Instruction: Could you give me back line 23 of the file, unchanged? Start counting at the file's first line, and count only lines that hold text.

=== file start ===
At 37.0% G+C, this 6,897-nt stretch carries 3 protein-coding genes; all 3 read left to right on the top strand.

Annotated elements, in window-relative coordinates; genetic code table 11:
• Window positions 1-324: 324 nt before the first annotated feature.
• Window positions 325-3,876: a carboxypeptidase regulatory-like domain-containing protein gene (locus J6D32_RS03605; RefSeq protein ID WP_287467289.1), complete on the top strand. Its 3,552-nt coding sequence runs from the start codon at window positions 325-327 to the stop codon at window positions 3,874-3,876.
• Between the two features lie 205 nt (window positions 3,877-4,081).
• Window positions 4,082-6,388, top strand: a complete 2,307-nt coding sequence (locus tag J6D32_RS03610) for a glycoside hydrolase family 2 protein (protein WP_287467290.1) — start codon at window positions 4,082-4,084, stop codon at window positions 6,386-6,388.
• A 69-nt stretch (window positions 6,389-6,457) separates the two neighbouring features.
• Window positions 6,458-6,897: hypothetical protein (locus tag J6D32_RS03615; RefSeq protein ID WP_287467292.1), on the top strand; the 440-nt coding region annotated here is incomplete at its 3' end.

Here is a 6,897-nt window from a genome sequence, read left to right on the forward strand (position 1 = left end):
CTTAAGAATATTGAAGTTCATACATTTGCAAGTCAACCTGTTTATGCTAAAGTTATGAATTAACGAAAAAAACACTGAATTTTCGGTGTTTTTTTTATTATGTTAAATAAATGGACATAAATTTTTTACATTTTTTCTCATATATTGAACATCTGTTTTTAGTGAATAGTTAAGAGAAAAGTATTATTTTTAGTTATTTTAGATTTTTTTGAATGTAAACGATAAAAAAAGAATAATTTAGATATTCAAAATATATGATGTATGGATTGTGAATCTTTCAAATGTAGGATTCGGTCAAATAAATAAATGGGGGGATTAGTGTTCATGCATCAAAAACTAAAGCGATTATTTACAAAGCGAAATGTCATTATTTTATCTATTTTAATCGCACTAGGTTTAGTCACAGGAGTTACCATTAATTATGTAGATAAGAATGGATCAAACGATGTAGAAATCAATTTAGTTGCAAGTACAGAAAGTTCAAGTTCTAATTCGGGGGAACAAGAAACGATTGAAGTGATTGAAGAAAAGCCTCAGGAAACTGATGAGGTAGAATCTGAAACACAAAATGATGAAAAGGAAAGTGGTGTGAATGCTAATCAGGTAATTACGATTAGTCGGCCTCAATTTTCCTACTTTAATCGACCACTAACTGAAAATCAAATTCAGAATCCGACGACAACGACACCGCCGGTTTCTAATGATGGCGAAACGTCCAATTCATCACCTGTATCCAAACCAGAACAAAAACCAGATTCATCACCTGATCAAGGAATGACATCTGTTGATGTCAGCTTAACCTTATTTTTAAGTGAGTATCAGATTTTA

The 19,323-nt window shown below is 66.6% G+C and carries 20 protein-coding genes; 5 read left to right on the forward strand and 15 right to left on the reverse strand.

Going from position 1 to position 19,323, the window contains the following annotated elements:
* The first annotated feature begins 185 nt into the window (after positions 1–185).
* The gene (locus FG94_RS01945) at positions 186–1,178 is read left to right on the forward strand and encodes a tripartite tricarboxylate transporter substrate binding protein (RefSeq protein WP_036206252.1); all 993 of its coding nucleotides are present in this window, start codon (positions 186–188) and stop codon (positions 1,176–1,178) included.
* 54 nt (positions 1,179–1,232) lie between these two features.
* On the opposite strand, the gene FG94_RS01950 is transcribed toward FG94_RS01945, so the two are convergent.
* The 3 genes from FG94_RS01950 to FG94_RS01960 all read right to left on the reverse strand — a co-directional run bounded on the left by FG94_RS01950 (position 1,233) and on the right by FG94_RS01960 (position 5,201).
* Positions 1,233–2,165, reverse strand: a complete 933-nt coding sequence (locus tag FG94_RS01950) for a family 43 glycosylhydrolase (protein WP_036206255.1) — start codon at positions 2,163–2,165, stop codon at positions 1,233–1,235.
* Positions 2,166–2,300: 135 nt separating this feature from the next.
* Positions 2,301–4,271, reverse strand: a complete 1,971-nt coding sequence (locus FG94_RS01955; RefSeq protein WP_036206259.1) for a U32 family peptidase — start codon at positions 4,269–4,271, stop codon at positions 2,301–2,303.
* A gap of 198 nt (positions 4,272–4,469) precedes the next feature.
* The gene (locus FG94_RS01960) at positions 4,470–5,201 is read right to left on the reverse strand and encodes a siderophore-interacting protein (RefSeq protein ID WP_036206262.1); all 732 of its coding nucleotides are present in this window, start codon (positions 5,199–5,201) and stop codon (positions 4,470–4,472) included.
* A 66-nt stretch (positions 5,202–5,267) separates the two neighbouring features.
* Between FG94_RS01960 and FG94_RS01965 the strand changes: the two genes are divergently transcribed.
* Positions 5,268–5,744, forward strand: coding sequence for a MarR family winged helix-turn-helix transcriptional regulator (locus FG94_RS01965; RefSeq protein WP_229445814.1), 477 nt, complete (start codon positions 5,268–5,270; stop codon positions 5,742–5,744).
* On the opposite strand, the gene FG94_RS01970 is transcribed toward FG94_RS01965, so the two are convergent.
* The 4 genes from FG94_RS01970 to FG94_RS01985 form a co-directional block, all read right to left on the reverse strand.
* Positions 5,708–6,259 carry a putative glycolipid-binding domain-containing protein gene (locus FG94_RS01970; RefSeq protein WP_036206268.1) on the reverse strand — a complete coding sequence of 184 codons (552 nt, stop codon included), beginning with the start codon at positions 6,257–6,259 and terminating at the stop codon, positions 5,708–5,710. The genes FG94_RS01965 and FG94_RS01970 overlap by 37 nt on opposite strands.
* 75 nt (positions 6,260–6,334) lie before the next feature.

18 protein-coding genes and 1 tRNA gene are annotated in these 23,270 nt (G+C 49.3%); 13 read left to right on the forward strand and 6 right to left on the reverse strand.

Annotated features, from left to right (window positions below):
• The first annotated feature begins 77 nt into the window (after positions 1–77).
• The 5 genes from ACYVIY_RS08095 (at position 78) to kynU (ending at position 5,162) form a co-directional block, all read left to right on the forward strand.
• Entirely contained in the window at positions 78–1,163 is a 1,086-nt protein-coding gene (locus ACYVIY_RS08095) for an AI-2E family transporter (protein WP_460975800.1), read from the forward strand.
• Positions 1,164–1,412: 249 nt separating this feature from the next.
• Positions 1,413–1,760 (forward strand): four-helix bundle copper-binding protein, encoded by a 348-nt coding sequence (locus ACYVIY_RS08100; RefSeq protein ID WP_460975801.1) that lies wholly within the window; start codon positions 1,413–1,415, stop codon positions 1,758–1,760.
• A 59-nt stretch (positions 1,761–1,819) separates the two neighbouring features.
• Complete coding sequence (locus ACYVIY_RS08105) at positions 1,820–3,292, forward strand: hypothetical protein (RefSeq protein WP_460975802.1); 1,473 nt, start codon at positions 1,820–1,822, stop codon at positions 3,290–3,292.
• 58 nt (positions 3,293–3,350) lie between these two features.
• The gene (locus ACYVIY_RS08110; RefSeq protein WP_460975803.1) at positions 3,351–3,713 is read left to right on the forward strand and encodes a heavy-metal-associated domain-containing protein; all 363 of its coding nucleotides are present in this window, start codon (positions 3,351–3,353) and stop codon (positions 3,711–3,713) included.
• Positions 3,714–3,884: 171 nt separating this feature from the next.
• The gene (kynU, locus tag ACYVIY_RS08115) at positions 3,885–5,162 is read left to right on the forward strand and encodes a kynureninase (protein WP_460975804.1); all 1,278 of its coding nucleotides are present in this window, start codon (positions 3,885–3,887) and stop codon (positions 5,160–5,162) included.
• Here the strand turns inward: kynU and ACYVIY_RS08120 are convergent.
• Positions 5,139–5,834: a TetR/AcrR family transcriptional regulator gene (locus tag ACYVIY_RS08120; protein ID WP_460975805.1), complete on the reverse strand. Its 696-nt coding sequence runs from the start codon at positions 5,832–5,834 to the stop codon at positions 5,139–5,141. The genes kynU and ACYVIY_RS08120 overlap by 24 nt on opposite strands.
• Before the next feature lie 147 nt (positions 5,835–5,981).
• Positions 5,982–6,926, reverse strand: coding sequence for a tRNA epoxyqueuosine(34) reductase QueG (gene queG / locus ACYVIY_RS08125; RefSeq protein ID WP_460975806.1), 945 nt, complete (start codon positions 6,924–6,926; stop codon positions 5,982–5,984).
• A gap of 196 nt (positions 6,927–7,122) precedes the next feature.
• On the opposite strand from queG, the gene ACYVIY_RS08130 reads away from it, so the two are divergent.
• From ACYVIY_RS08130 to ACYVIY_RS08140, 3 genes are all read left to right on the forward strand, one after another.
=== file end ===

* A 66-nt stretch (positions 5,202–5,267) separates the two neighbouring features.